The Hidden Link Between Narnia and Star Wars

Star Wars Force Awakens C.S. Lewis Narnia

Part of what makes the Star Wars franchise so memorable is John Williams’ soundtrack. Even if you don’t know the difference between Endor and Tatooine, you could probably hum Darth Vader’s Imperial March or recall the wacky Cantina song.

As it turns out, a musical inspiration for Williams potentially served a similar role for Lewis in his development of The Chronicles of Narnia.

The connection between Star Wars and J.R.R. Tolkien’s Lord of the Rings has long been discussed. “Endor,” which actually means “Middle Earth” in one of the elvish languages, plays host to the final battle of the original Star Wars trilogy and the subsequent celebration of the rebels after the Death Star is destroyed.

In an early script of Star Wars, George Lucas has Luke greet Obi-Wan with dialogue lifted straight from The Hobbit between Bilbo and Gandalf. Those earlier drafts reveal deeper connections between the two epic stories that are later made more subtle.

A recent book, however, makes an interesting connection between Narnia and Star Wars.

On the Essential C.S. Lewis’ podcast “All About Jack,” Michael Ward was on to discuss his groundbreaking research into Lewis’ hidden framework for Narnia and the subsequent books on the topic Planet Narnia and The Narnia Code.

In the latter, which is a popularized version of the more academic Planet Narnia, Ward mentions this interesting connection between the worlds of the cinematic blockbusters and Lewis’ Chronicles.

Williams based it [the Star Wars soundtrack] on the Mars movement of The Planets Suite, which Gustav Holst composed between 1914 and 1916.

Holst described Mars as “the Bringer of War,” and his Mars music is full of threatening drums and blaring brass. It has a pounding beat and is absolutely deafening. It’s a brilliant, terrifying piece.

When C.S. Lewis heard The Planets Suite, he thought the music for Mars was “brutal and ferocious.” He admired what Holst had done, but he also felt there were other aspects of Mars that were worth thinking about, not just the violent side.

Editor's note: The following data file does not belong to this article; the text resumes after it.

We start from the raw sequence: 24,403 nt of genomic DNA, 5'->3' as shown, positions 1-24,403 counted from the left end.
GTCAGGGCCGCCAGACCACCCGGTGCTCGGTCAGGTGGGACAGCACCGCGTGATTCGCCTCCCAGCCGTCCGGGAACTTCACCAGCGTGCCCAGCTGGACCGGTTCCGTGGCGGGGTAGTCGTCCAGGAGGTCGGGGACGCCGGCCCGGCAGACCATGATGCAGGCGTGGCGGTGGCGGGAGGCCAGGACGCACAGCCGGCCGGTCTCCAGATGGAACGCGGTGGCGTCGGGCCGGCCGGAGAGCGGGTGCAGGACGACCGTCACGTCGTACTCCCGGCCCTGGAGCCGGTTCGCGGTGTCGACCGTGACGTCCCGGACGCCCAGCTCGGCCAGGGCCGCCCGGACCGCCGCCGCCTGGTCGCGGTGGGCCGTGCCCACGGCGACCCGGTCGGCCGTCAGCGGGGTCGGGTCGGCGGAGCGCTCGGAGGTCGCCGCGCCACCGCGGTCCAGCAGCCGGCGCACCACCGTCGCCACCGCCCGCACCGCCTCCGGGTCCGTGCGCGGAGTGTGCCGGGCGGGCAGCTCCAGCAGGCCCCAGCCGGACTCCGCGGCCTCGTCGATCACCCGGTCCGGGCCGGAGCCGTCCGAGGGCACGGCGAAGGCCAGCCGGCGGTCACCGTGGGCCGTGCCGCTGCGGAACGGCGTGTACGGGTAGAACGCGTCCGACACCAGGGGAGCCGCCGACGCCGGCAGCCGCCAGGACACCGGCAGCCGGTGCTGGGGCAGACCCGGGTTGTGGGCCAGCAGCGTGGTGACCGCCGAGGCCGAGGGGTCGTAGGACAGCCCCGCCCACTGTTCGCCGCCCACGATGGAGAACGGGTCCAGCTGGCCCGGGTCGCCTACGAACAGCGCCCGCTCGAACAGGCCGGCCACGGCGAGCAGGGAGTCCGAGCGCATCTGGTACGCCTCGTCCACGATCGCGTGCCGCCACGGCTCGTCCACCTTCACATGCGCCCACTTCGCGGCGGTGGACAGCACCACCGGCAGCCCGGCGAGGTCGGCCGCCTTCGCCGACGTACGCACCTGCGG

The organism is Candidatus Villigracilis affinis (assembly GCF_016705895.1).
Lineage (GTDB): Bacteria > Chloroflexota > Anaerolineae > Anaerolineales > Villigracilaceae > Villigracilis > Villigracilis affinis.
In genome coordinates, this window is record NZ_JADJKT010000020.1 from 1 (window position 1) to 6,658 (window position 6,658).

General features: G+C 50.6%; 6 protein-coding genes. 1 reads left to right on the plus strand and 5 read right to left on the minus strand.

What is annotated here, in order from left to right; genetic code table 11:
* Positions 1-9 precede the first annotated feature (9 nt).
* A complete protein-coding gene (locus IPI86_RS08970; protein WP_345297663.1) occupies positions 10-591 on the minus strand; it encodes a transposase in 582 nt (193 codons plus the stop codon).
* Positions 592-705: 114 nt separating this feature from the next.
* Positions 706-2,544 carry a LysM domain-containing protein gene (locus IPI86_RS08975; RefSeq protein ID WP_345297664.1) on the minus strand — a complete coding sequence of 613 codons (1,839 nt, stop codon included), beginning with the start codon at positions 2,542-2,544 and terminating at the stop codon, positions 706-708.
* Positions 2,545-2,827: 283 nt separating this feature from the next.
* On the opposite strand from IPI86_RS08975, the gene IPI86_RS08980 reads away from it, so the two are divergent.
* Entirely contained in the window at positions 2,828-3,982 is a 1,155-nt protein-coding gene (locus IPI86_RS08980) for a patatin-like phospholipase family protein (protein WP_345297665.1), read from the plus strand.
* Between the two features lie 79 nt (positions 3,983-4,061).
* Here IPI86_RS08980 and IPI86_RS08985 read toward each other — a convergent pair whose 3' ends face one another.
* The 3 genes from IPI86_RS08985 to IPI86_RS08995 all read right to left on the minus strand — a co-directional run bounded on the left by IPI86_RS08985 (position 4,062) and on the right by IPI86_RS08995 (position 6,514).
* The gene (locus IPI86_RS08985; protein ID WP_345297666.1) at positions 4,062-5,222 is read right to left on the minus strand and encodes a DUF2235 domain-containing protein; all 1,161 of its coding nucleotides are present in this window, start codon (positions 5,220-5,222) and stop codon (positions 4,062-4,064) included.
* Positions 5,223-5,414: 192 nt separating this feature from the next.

Ward’s contention is that Lewis constructed his Narnia series around the seven heavenly bodies of the medieval world. It sounds far-fetched until you read through the arguments and then it makes perfect sense.

As part of the theory, Lewis wrote Prince Caspian to explore literary and mythological elements of Mars. He was clearly aware of Holst’s work connected to the planet as well.

In a January 1946 letter to Sister Penelope (from Letters of C.S. Lewis), Lewis discusses the suite, seemingly in response to Penelope’s mentioning it to him in connection to his space trilogy, which has one book set on Mars.

About Holst’s Planets, I heard Mars and Jupiter long ago and greatly admired them but have heard the complete work only within the last six weeks. But his characters are rather different from mine, I think. Wasn’t his Mars brutal and ferocious? — in mine I tried to get the good element in the martial spirit, the discipline and freedom for anxiety. On Jupiter I am closer to him: but I think this is more “jovial” in the modern sense of the word. The folk tune on which he bases it is not regal enough for my conception. But of course there is a general similarity because we’re both following the medieval astrologers. His is, anyway, a rich and marvelous work.

Lewis expanded and deepened Holst’s musical description of Mars within Prince Caspian by making his book not only a story of war, but one of trees, which were part of the medieval understanding of Mars.

Our month March is the only month named after a planet and is the one where we come to see trees spring to life again. In Prince Caspian, the trees play a pivotal role in winning the war for the good forces in Narnia.

So when you see Star Wars, you can think of all of the previous influences in fantasy, sci-fi, and music that made it possible.

As Lewis often made clear, all good stories reflect even if dimly the one great Story. In other words, you can even hear Aslan’s roar in “a galaxy far, far away.”

Here is Holst’s The Planets Suite and the John Williams’ Star Wars soundtrack, if you like to listen, enjoy and compare.

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Aaron Earls

Christian. Husband. Daddy. Writer. Online editor for Facts & Trends Magazine. Fan of quick wits, magical wardrobes, brave hobbits, time traveling police boxes & Blue Devils.